China's ZTE is claiming a 5G breakthrough with its new multi-user shared access (MUSA) technology, which the company said can triple overload capacity on wireless access networks.
ZTE says its MUSA algorithm delivered a more than 200 percent improvement in the overload radio, which the company said will help transition networks to the Internet of Things (IoT) era. Future networks are expected to support many more "things" than current iterations.
MUSA is one of ZTE's research projects related to what it calls "Pre5G," which provides commercial 4G LTE end users with 5G-like access experience. ZTE says pre5G will become available much earlier than 5G and will deliver a user experience comparable to 5G, with high throughput and low latency--but pre5G will use existing 4G user equipment.
Other Pre5G technologies developed by ZTE include Massive MIMO and Ultra-Dense Networks (UDN). ZTE expects its Pre5G technologies to be commercially deployed this year.
ZTE also said it successfully tested its Pre5G UDN solution, which makes full use of its Pico RRU hardware platform and Cloud Radio interference cancellation technology. The company said the solution supports a denser deployment of base stations.
"The validation of MUSA and UDN technologies further enhances the Pre5G solutions," said Xiang Jiying, chief scientist of ZTE, in a press release. "The Pre5G solution will help operators exponentially enhance the access rate and overall network capacity by leveraging existing resources in the next 3–5 years. Before standardization of 5G technologies, this solution can effectively mitigate the challenges of data traffic surge, and help operators seize market opportunities and achieve better business development."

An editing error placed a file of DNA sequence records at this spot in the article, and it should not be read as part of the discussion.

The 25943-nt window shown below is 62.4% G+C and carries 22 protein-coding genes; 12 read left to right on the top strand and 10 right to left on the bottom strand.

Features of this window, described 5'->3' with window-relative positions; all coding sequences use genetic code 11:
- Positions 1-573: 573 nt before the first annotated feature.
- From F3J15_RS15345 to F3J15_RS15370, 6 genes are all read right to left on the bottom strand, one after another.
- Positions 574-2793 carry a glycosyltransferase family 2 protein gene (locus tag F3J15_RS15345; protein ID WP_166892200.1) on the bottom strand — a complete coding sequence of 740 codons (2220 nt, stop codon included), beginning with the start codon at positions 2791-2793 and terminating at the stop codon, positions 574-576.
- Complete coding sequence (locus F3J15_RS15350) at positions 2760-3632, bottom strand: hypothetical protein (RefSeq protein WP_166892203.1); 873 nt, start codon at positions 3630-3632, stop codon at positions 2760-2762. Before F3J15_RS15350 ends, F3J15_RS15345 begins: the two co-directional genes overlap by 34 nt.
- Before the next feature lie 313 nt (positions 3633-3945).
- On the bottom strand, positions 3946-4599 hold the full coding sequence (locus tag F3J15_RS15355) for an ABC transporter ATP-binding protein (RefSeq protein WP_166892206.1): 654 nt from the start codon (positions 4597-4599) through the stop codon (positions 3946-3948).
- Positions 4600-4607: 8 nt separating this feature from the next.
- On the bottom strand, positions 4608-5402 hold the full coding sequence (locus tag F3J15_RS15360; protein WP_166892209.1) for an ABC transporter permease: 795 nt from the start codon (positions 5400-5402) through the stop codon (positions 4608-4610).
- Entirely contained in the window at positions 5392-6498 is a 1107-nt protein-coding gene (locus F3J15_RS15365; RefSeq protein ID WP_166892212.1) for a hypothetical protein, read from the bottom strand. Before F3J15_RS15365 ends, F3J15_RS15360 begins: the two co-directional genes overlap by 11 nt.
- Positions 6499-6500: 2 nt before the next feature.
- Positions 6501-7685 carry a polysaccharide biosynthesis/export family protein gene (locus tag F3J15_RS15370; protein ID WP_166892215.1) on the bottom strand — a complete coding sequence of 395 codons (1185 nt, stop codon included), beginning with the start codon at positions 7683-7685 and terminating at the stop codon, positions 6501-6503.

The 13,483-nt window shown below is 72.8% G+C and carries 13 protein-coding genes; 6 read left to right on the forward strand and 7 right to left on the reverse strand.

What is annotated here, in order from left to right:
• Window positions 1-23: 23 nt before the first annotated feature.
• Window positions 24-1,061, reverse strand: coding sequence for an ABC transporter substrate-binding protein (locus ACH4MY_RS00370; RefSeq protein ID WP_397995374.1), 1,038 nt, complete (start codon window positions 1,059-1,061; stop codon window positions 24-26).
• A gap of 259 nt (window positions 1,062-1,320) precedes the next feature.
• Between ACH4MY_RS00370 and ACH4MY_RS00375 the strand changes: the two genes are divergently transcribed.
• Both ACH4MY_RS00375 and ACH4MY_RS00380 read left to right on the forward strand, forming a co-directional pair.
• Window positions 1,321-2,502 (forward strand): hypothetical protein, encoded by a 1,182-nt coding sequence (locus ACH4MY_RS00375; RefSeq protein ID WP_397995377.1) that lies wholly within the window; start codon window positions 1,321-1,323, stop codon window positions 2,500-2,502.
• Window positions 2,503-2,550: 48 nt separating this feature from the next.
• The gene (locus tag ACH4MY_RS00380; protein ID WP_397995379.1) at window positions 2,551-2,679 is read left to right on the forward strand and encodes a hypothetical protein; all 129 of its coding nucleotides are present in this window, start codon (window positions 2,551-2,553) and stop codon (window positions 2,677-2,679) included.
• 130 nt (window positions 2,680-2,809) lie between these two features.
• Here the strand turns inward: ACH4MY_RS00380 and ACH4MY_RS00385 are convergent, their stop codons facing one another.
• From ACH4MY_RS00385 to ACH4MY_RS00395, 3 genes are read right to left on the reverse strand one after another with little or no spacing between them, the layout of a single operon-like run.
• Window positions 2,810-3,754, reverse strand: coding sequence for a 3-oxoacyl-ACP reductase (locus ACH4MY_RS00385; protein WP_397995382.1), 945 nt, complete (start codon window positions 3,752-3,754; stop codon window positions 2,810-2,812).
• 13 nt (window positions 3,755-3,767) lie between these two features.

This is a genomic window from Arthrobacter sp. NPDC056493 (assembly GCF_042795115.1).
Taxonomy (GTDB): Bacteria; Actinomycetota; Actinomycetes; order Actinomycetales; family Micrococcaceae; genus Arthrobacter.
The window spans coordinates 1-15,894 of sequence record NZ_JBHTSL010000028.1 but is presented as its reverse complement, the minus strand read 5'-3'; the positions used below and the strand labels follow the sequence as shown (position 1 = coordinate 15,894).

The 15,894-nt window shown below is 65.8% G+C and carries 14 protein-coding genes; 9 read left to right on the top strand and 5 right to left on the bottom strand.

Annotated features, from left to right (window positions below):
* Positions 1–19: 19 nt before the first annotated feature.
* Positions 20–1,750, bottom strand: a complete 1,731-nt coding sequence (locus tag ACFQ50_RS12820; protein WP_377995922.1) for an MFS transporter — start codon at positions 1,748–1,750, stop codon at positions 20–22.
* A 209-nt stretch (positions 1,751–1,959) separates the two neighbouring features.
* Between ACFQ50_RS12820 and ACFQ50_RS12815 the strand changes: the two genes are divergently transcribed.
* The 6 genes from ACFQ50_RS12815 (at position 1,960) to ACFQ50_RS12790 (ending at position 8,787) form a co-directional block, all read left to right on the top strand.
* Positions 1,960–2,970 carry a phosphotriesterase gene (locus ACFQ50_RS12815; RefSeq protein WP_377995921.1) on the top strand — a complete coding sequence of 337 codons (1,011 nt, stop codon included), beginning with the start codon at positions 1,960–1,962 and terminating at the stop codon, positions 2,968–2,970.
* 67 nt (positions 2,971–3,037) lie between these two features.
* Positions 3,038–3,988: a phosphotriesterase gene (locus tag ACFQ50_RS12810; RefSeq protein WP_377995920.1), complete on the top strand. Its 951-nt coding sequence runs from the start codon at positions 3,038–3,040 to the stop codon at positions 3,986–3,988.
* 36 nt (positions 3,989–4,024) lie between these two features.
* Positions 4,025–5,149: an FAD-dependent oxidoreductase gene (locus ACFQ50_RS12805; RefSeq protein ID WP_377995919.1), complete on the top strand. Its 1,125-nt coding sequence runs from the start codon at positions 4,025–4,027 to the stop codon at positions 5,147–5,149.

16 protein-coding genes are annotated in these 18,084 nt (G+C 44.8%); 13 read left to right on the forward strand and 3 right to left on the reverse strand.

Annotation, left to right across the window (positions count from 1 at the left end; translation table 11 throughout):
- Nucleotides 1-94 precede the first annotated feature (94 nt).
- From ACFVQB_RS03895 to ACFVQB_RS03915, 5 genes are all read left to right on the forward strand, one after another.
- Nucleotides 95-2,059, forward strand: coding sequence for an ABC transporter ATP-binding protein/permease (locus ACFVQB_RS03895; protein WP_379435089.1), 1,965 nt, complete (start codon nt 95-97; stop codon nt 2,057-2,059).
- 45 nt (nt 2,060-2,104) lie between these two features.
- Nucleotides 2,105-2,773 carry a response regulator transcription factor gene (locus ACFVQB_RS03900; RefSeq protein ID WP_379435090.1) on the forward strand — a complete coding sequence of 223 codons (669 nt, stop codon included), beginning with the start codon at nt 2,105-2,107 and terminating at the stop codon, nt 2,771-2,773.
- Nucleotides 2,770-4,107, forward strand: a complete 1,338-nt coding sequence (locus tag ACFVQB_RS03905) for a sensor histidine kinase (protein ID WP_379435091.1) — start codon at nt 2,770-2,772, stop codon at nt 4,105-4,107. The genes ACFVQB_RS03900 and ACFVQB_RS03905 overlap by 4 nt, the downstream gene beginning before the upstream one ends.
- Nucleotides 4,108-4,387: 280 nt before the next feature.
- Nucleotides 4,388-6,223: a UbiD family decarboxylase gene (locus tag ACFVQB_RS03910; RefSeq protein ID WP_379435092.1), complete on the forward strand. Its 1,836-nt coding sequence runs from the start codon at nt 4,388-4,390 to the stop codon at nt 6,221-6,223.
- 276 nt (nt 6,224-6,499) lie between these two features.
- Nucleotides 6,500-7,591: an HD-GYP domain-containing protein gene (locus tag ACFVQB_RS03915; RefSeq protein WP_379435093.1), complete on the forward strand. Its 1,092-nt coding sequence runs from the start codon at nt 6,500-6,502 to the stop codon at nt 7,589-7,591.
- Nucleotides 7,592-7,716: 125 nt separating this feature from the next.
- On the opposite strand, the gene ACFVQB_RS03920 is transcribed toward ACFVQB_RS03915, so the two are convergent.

Earlier this year, ZTE said it was the world's first company to complete pre-commercial field testing of multi-user and multi-stream transmissions on a Massive MIMO base station, setting "new records in single-carrier transmission capacity and spectral efficiency."
Although ZTE continues to claim technology breakthroughs, it may not be able to keep pace with its larger rivals, a LightReading report suggests. Generating revenues of $13 billion in 2014, ZTE would be just half the size of either Nokia or Ericsson in sales terms, and less than one-third as big as Huawei, which made $46.5 billion in revenues last year, according to LightReading.
Last year, ZTE spent about 10 percent of its revenues on R&D, while Huawei invested $6.6 billion in this area and Ericsson spent $4.1 billion, LightReading reports.
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